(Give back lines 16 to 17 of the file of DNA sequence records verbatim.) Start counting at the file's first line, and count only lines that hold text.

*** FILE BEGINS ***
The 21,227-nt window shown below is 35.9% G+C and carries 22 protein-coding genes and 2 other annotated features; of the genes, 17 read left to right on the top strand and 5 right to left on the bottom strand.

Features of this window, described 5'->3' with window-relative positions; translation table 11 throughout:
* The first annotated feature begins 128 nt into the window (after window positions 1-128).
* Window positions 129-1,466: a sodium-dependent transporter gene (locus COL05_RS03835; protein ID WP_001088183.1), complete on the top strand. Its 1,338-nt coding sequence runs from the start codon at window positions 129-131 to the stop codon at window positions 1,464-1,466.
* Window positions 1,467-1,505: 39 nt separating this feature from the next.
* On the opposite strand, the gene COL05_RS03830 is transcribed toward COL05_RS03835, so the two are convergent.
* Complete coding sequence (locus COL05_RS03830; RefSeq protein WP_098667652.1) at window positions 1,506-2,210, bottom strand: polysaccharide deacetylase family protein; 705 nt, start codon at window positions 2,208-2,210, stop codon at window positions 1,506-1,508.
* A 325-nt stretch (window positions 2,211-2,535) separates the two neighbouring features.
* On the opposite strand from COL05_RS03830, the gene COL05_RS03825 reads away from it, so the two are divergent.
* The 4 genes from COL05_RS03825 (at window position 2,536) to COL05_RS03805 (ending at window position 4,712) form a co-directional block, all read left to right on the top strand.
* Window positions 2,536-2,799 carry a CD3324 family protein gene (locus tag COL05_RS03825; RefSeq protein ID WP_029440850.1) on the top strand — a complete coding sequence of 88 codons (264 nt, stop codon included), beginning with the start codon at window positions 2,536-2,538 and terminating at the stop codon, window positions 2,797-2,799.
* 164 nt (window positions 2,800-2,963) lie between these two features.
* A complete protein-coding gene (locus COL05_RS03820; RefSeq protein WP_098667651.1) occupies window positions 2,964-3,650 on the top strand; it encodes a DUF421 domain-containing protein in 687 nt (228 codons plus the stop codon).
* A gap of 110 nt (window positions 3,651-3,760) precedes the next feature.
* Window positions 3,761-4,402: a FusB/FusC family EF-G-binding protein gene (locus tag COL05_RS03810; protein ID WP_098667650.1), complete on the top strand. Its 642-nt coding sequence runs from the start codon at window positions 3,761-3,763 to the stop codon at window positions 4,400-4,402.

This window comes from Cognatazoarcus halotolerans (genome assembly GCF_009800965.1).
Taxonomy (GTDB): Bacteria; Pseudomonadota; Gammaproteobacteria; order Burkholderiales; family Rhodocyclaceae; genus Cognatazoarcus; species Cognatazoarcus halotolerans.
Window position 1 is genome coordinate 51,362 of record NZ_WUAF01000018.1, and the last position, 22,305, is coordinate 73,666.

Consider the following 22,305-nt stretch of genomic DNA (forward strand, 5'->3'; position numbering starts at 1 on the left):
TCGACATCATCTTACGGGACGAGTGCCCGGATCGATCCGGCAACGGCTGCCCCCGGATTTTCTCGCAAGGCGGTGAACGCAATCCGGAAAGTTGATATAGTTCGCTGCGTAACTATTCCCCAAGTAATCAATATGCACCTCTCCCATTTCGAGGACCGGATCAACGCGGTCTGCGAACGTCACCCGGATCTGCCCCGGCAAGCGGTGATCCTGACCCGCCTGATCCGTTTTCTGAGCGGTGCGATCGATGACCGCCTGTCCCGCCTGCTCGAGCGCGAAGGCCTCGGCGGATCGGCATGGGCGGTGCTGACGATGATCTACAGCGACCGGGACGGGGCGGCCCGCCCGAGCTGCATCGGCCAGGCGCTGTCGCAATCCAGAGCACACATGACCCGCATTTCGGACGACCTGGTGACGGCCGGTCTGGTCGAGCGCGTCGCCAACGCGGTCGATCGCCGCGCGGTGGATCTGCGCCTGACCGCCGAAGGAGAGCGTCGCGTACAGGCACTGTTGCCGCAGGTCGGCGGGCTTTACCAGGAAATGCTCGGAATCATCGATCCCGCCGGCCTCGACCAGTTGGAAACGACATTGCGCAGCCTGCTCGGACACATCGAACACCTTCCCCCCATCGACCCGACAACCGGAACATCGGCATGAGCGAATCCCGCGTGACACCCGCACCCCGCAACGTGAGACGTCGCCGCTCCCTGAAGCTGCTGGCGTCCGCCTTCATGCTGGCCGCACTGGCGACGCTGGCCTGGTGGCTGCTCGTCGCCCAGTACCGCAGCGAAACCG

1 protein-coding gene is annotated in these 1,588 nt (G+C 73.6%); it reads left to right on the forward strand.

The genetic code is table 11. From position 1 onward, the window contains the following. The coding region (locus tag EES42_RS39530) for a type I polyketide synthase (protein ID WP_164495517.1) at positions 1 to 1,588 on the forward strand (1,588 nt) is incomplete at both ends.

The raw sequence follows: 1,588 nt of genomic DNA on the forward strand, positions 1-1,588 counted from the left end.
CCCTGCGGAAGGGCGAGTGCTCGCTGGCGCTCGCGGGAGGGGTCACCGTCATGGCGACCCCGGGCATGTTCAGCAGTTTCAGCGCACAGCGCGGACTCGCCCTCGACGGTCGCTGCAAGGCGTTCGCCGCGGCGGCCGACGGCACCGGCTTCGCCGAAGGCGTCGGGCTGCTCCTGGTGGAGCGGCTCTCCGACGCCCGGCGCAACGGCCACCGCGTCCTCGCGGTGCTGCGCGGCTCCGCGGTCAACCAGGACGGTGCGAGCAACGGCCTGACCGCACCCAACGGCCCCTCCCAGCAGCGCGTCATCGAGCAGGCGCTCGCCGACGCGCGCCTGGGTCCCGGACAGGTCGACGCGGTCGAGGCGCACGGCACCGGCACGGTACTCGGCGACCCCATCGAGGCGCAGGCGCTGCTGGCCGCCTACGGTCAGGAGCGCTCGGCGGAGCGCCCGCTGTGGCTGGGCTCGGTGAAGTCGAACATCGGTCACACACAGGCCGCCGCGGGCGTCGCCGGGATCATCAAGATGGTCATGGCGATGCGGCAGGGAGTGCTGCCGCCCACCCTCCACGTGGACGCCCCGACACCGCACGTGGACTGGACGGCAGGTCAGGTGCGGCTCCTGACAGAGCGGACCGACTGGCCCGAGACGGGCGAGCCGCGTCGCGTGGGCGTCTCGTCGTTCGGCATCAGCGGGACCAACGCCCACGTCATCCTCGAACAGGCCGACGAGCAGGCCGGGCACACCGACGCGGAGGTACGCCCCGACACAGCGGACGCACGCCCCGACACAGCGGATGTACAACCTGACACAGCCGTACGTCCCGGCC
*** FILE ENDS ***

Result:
This window comes from Cognatazoarcus halotolerans (genome assembly GCF_009800965.1).
Taxonomy (GTDB): Bacteria; Pseudomonadota; Gammaproteobacteria; order Burkholderiales; family Rhodocyclaceae; genus Cognatazoarcus; species Cognatazoarcus halotolerans.